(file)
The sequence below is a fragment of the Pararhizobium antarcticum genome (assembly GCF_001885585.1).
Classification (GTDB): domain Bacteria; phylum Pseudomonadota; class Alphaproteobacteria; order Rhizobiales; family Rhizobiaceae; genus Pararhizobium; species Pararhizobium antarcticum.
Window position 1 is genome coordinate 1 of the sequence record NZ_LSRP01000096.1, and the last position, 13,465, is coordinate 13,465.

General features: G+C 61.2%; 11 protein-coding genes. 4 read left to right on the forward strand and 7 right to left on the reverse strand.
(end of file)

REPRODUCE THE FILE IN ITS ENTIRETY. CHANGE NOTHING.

The sequence below is a fragment of the Pararhizobium antarcticum genome (assembly GCF_001885585.1).
Classification (GTDB): domain Bacteria; phylum Pseudomonadota; class Alphaproteobacteria; order Rhizobiales; family Rhizobiaceae; genus Pararhizobium; species Pararhizobium antarcticum.
Window position 1 is genome coordinate 1 of the sequence record NZ_LSRP01000096.1, and the last position, 13,465, is coordinate 13,465.

General features: G+C 61.2%; 11 protein-coding genes. 4 read left to right on the forward strand and 7 right to left on the reverse strand.